https://portfoliocharts.com/portfolio/golden-butterfly/

svosavvy

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Re: Cash vs Bonds to hedge against a crash; investing tax money
« Reply #13 on: September 26, 2018, 02:31:12 PM »
I think you are onto something with that money market account.  2% div is pretty respectable on those accounts/funds.  Just noticed the fed chair Powell stated he isn't worried about inflation when they upped the rate by a quarter point.  I'm definitely no professional hence I don't give "advice" but this kind of tells me to just hang back collect div's or interest. Kind of enjoy the ride for a little bit here without getting real aggressive.  I do wonder how the tariff thing is going to play out.  I like div's better than straight interest because the taxation is better.  It wouldn't surprise me to see the online savings account rates get a little sweeter in the next week or so.  I have taken my stock exposure down somewhat (reap some gains) and swept the proceed into short term corporate bond funds, online savings accounts, and 12 month CD's.  My hat is off to you land lording.  I feel like I just don't have the stomach for it, but, the returns have to be nice.  Good luck, you are doing awesome to have a fat pile like that so early in your life.


TwistedEther

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Re: Cash vs Bonds to hedge against a crash; investing tax money
« Reply #15 on: September 26, 2018, 10:48:11 PM »
Buy 26 week tbill at auction  on sept 27th thru oct 1st. Buy directly from vanguard. No fee, no state tax,2.3%.


I am new to this. I looked around on the Vanguard site, but couldn't figure out where to buy them when they become available. Could you please share how exactly to purchase them at VG?

K-ice

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Re: Cash vs Bonds to hedge against a crash; investing tax money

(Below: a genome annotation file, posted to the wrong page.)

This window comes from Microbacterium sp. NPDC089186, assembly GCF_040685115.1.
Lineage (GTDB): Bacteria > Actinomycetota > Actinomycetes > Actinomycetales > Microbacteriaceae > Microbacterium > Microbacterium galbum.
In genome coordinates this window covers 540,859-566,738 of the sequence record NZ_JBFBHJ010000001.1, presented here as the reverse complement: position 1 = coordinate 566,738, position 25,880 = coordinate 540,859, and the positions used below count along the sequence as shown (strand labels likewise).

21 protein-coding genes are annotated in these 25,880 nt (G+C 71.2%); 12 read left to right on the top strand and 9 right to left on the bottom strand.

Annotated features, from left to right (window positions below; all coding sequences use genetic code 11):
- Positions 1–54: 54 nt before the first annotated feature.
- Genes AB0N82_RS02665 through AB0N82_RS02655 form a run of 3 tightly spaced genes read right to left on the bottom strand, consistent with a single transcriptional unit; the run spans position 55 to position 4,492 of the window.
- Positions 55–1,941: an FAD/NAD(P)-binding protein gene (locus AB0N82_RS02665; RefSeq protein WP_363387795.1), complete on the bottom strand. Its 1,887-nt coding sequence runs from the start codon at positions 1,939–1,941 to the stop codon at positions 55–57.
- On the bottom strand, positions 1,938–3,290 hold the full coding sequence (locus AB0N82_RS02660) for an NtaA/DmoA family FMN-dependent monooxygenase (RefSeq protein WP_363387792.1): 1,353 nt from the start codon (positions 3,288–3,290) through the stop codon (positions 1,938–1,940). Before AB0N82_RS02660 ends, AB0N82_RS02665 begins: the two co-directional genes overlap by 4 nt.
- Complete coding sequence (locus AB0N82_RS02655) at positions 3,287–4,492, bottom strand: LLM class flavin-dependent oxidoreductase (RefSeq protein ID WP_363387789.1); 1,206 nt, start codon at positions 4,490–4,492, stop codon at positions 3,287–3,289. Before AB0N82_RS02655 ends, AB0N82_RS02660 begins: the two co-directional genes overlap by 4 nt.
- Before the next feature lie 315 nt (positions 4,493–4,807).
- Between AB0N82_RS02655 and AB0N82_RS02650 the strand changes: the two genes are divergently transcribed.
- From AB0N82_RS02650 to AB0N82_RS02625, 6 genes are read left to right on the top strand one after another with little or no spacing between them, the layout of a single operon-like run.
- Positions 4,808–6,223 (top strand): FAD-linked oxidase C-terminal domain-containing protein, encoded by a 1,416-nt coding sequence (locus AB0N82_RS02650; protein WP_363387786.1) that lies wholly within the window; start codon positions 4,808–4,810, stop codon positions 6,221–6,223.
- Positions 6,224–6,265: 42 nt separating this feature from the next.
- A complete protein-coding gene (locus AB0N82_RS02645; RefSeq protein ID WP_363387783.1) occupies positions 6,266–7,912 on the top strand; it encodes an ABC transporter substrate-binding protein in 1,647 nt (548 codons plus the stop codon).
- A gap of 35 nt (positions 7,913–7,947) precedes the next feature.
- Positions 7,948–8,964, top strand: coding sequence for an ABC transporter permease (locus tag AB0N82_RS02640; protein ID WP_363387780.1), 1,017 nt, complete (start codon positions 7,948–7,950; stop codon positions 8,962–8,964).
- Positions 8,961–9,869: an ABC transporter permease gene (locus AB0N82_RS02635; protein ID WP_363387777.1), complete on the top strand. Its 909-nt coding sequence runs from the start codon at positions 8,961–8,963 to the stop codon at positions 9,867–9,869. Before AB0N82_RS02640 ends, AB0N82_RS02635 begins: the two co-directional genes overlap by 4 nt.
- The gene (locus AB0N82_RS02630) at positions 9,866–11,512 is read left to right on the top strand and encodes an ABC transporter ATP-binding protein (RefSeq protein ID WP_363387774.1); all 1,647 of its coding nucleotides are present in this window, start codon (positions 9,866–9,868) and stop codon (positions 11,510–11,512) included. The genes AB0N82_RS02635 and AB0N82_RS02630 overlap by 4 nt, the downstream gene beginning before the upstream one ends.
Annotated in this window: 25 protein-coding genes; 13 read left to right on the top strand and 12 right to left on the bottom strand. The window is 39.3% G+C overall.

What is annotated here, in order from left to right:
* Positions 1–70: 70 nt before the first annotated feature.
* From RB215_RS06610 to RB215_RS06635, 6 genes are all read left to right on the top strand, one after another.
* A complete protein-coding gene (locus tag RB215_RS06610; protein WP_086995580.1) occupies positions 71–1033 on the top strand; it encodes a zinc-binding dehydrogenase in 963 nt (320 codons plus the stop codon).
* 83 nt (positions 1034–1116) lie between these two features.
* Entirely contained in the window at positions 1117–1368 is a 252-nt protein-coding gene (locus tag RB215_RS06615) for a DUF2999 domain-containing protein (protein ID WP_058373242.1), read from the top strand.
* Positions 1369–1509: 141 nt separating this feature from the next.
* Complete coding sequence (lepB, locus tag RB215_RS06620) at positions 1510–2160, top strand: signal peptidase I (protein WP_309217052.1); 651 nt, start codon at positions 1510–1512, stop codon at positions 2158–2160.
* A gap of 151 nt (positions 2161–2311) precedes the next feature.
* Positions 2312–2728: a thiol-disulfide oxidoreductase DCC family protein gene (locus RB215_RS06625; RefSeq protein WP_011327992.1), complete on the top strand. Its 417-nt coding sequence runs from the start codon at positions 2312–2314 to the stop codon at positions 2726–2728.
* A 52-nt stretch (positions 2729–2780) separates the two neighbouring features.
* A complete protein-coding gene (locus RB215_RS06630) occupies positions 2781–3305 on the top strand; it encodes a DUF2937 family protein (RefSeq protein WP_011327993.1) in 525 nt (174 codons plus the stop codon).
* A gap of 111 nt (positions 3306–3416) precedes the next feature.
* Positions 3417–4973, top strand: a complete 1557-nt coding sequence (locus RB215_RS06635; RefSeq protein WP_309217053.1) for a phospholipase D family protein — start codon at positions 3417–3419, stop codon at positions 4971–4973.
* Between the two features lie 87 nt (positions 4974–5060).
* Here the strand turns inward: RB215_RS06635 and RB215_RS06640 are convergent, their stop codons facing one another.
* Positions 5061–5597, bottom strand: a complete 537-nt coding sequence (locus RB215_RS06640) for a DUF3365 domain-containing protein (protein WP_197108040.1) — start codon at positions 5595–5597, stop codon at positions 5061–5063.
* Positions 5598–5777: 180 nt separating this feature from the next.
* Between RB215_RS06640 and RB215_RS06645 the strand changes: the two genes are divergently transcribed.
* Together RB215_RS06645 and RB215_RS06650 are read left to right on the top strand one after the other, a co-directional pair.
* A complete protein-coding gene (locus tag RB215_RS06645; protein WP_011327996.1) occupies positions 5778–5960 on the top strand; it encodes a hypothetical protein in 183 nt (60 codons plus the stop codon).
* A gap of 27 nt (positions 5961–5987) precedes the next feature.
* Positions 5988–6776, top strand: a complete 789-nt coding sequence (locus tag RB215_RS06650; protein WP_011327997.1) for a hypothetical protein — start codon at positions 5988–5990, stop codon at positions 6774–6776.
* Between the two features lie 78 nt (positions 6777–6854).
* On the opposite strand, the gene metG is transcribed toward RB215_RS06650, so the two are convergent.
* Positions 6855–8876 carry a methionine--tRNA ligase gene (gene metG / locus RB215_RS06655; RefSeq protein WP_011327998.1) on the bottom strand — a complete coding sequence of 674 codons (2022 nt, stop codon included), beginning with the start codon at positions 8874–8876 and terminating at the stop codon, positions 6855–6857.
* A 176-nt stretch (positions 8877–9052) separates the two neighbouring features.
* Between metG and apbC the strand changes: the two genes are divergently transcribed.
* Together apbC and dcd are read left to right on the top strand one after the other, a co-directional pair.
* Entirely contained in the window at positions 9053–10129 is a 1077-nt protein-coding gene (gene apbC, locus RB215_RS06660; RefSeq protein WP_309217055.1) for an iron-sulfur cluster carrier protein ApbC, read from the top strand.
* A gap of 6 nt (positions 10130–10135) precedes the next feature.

« Reply #16 on: September 26, 2018, 11:02:34 PM »
Id shop around for the best 6 month CD or savings account for the $120K you think you need for taxes. One Canada bank has a 3% e-savings promo for 6 months.

Then invest the rest according to your general risk tolerance & investment plan.

One

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Re: Cash vs Bonds to hedge against a crash; investing tax money
« Reply #17 on: September 26, 2018, 11:44:20 PM »
Buy 26 week tbill at auction  on sept 27th thru oct 1st. Buy directly from vanguard. No fee, no state tax,2.3%.


I am new to this. I looked around on the Vanguard site, but couldn't figure out where to buy them when they become available. Could you please share how exactly to purchase them at VG?

It's difficult to find, follow the link below, click on treasuries at top, click on auction and then search at bottom. During trading hours you'll see BUY next to the 6 month tbill, if you click on that you can enter the amount of tbills you want to buy. 1 tbill will pay $1000 dollars at maturity but you are purchasing at a discount so the price you pay is $1000 minus the interest. You have to hold the tbill the full 6 months to get the rate of the auction. You should call vanguard and ask for fixed income. They can answer questions.  I'll add a link to a weird video that does a good job explaining how treasury auctions work.

https://personal.vanguard.com/us/FixedIncomeHome

Treasury auction explained
https://m.youtube.com/watch?v=Wgcv_wJOLcA
« Last Edit: September 27, 2018, 04:27:31 AM by One »

Indexer

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Re: Cash vs Bonds to hedge against a crash; investing tax money
« Reply #18 on: September 27, 2018, 06:11:23 PM »
A few thoughts.

1. You can't predict recessions with any certainty. Have a portfolio that helps you achieve your goals AND is something you are comfortable holding onto whenever a crisis does come.